Professionals in the cleaning and restoration industry must possess a skill set that’s both wide-ranging and deep. They need to master the latest in restoration technologies and techniques, health and safety, and environmental laws. Another skill set that restoration professions should master, which is just as important as those aforementioned, is customer service — specifically, transparent communication.
Property owners reeling from a flood or a fire are often experiencing one of the most challenging moments of their lives. For that reason, it’s important that restoration professionals be adept at managing client relationships and providing stellar, trustworthy communications. Indeed, even if a restoration company is the best in the industry at rebuilding a structure, they still risk losing business and garnering poor reviews if they’re not able to have a productive dialogue with their clients.
So, how can you be transparent and trustworthy in your communication during the restoration process? Here are a handful of key tactics:
Make yourself available. When you begin the restoration process, clients are placing one of their most valued possessions — their home or business — in your hands. For that reason, they will expect regular updates on your progress and any challenges you may be encountering. Restoration professionals should make sure that they’re always available to answer questions and provide updates; it’s vital that phone calls, texts, and emails don’t go unanswered. In fact, restoration professionals should proactively give their clients regular updates, even if the client hasn’t explicitly requested them.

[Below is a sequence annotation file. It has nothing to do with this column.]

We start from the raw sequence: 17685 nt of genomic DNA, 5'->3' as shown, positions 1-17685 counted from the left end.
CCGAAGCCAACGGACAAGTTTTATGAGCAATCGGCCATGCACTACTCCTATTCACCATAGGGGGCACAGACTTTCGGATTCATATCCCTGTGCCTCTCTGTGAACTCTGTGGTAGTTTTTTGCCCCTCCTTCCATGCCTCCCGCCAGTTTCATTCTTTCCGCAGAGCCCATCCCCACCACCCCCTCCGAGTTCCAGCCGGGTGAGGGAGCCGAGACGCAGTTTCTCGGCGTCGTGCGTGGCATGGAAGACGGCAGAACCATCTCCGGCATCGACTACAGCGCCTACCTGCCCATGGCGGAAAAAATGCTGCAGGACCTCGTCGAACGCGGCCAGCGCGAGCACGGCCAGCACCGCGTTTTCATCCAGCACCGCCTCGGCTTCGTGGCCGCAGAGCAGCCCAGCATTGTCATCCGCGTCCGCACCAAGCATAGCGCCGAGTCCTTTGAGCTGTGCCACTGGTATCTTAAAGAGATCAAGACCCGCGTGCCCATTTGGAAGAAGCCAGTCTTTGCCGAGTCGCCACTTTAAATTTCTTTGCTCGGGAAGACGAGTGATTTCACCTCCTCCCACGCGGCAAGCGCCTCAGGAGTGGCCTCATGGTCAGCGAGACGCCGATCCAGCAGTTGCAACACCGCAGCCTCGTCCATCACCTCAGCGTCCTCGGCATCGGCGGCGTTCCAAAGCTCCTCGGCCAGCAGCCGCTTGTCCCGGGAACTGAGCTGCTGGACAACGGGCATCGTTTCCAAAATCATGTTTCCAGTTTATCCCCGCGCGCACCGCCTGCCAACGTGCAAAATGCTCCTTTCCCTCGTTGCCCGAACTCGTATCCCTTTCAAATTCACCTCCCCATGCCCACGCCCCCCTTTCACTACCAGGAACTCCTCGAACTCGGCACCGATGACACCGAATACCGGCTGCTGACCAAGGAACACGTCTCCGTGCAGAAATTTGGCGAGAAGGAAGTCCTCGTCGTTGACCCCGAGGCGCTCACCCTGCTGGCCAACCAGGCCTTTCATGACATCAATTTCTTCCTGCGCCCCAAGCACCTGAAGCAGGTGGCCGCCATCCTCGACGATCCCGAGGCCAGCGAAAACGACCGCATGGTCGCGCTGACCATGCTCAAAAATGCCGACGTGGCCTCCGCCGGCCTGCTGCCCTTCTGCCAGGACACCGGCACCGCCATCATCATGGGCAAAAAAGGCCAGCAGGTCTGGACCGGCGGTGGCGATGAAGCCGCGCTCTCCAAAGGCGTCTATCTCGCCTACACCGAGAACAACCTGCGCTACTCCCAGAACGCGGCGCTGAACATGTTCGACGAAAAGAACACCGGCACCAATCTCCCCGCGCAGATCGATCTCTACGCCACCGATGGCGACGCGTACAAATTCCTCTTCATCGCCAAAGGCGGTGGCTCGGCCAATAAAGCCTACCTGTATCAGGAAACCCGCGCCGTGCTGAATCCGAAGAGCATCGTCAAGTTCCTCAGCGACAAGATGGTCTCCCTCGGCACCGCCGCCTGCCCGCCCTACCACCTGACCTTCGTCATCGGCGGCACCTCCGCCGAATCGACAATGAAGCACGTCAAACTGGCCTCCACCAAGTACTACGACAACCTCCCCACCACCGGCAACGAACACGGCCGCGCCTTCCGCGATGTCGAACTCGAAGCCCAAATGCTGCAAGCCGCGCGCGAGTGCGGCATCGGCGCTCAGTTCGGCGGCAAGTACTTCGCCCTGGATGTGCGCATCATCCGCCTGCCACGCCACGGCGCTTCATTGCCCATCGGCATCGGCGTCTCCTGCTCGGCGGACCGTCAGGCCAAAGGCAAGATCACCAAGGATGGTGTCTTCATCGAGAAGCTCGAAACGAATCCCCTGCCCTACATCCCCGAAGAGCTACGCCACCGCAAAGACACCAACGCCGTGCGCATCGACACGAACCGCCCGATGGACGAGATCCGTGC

Share your approach. While the ins-and-outs of the restoration industry may not be apparent to your clients, it’s still worth walking them through the steps you’re taking to repair their home or business. Sit down and talk clients through the timeline of the project, the tools and techniques you will be using, and why you selected those specific tools and techniques. Clients will appreciate you providing a window into the process and it will help them feel engaged.
Prioritize sensitivity. As mentioned earlier, your clients are undergoing what can often be a traumatic experience. It’s crucial to train office and field staff not just in administration and restoration, but also how to best interact with emotional clients. Your communication should always be reassuring and positive. Let anxious homeowners or business owners know that while this is a difficult period, you are professionals who’ve done this many times before — and that they’ll be back to normal in a relatively short time.
Use the latest communications tools. Today, there’s no shortage of software and other technologies that allow restoration professionals to track projects in fine detail. You can use these tools to save photos, stay in touch with clients and insurance carriers, and more. When you master these tools, they allow you to create a clear snapshot of the restoration process at a moment’s notice — and then easily share that snapshot with the property owners.
Check in regularly about communication. It’s important to correspond regularly with your clients about how they’re finding the restoration process, but also how you’re communicating about it. Check in often and ask if they’d like more updates, fewer updates, or any other changes to the communication style. An open dialogue will ensure that there isn’t any miscommunication.
It may not seem obvious, but transparent communication is an incredibly important skill set for cleaning and restoration professionals to master. As you work with clients during a challenging time, the dialogues you have will go a long way.